Summer employment law round up

Summer employment law round up

25th August 2021

Welcome to the (newly rebooted) employment law round up, an excuse to look at recent employment HR and labour issues from a not-so-legal angle.

First up this month, it was notable to see further battlelines drawn on the issue of continued remote work. An unnamed minister sparked controversy by suggesting that civil servants should be paid less than those in the office, given the savings that they are currently making on their commuting costs. The comments were swiftly rebutted by the Business Secretary, but the debate on post-pandemic remuneration for remote office workers does seem to be a here to stay. The biggest US tech companies are solving this puzzle in different ways, although it’s worth noting that employees know firmly where their bread is buttered, with Total Jobs reporting a 40% rise in searches for roles offering a remote option, and some workers stating that they’d rather quit than stop working remotely. Expect this issue to remain relevant for the first few years of the post-Covid world.

In sunnier news, Ocado and Bumble have both been working hard to allow their employees some time away from home, with the former offering staff the option to work abroad for one month a year, and the latter jumping on the unlimited holiday bandwagon (although, is that such a good thing? This thoughtful article from the CEO of a HR-focussed employer explores the issues…). And speaking of food for thought, this fascinating article (from a US perspective but with some universal applicability) offers some thoughts on the disadvantages faced by mothers in the workplace.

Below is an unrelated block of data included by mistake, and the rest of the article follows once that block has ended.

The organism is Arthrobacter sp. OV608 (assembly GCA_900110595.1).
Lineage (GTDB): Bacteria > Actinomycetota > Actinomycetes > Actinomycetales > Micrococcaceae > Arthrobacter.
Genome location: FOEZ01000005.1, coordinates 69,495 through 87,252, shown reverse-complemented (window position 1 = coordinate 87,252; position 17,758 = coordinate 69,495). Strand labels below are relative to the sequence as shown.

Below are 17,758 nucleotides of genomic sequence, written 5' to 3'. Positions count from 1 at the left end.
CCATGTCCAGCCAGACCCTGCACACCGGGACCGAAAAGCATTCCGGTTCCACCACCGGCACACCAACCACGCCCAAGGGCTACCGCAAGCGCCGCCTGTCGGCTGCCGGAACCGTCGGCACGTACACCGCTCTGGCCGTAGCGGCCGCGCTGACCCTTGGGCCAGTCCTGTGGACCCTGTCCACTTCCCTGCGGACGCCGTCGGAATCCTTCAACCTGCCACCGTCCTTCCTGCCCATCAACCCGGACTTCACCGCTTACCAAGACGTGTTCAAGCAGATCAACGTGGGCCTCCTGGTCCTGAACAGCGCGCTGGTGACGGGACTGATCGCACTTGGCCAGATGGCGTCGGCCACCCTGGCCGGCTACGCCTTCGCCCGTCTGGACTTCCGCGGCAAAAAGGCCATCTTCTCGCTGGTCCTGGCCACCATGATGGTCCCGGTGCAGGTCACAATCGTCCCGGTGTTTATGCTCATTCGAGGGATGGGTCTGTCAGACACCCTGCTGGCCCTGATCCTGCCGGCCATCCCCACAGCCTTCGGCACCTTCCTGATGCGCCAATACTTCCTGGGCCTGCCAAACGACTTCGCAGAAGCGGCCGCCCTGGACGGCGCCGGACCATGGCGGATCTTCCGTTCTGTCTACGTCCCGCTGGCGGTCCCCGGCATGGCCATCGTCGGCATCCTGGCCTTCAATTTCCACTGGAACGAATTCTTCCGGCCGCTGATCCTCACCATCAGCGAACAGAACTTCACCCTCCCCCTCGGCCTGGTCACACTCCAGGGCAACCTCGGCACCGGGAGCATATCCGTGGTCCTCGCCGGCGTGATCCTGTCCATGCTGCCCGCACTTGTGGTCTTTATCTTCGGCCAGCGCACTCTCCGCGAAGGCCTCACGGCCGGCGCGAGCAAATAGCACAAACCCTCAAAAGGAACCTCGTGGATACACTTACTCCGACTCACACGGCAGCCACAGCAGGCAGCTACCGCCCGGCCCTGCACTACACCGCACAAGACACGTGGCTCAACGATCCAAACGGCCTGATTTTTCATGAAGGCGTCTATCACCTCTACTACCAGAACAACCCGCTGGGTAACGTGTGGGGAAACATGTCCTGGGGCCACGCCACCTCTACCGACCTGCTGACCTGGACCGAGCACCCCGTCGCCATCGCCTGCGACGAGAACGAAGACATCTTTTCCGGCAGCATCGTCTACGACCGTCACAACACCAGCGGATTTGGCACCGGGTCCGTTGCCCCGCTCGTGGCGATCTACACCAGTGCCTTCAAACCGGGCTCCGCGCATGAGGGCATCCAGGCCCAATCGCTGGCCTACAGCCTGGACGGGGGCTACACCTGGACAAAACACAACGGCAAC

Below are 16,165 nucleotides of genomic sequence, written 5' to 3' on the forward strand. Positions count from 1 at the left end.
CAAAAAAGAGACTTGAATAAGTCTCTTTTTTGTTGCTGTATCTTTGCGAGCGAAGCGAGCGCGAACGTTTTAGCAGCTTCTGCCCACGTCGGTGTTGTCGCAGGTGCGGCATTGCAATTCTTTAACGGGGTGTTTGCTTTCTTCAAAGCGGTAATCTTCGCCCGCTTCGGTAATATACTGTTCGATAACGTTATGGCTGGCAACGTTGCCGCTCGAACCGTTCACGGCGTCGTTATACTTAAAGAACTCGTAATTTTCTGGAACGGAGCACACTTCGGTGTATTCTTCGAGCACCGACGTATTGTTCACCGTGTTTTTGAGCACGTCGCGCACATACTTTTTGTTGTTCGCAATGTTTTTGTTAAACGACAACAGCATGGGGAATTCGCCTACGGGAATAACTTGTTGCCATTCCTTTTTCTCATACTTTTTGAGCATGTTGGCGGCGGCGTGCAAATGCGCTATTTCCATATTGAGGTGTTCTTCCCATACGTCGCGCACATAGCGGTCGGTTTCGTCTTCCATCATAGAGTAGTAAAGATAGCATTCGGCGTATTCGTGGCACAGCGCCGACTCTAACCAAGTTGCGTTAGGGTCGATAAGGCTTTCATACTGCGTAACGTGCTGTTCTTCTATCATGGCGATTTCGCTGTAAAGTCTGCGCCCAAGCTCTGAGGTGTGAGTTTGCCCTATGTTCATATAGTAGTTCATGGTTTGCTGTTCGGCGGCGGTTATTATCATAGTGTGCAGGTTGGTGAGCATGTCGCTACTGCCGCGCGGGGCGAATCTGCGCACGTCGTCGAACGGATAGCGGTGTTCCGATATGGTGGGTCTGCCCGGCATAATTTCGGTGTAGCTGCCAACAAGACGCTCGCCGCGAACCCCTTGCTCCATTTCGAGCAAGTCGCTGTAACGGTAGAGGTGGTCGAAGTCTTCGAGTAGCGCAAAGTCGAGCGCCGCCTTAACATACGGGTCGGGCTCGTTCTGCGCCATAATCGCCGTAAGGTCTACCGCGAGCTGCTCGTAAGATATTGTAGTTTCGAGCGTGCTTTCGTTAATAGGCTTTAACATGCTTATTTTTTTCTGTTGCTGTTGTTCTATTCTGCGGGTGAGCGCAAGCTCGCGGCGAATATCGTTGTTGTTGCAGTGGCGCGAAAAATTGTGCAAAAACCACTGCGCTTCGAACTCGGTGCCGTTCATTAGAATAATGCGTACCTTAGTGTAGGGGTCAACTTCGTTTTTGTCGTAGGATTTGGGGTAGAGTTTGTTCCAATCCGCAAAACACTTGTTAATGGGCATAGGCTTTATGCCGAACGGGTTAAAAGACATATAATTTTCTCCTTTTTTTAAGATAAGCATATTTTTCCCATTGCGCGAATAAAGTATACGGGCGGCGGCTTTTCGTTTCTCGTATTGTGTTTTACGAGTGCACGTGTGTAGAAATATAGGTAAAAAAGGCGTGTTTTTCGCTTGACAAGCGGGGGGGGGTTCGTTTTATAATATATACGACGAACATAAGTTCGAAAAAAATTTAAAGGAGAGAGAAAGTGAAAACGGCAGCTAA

In an altogether more comfortable line of work, Lionel Messi found himself without a job this month for a short period of time, falling foul of some stringent league rules in Spain and some ‘economic and structural obstacles’ faced by his old employer, Barcelona. Luckily for Leo, he soon found alternative employment, and a cool €25m salary, in France, thereby making it very clear that he would not be playing for free (as some had suggested he should). As always, folks, a reduction in salary normally must be agreed between the employee and the employer.  

Part of Messi’s new salary is reportedly being paid in cryptocurrency tokens – another trend that might currently seem quirky (or downright confusing, depending on your perspective) but may soon hit the mainstream throwing up all sorts of new interesting challenges.

One employee who certainly deserves a bonus (crypto or otherwise) is this airline attendant who humorously explained his, erm, unique approach to passenger safety when restraining a violent passenger. Sadly, the video turned out to be satire. But whilst we’re on the subject, did you know there is considerabl legal ambiguity over who owns the space on a flight? (isn’t this meant to be about employment law? Yes, sorry!...)

Some actual law to finish, if you insist: two Tribunals came to slightly different conclusions on whether a redundancy dismissal was fair when the furlough scheme was available as a means to mitigate the financial impact of Covid last year. The decisions, taken together, appear to suggest that a dismissal may be unfair if an employer didn’t consider furloughing staff at all, but where the employer had considered that possibility and dismissed it, then that is a matter for them (provided the decision is reasonable). Interesting news as the furlough scheme winds down and perhaps 1 in 5 employers plan to cut jobs

I think that wraps it up for this month. Enjoy what’s left of the summer, wherever you’re working from…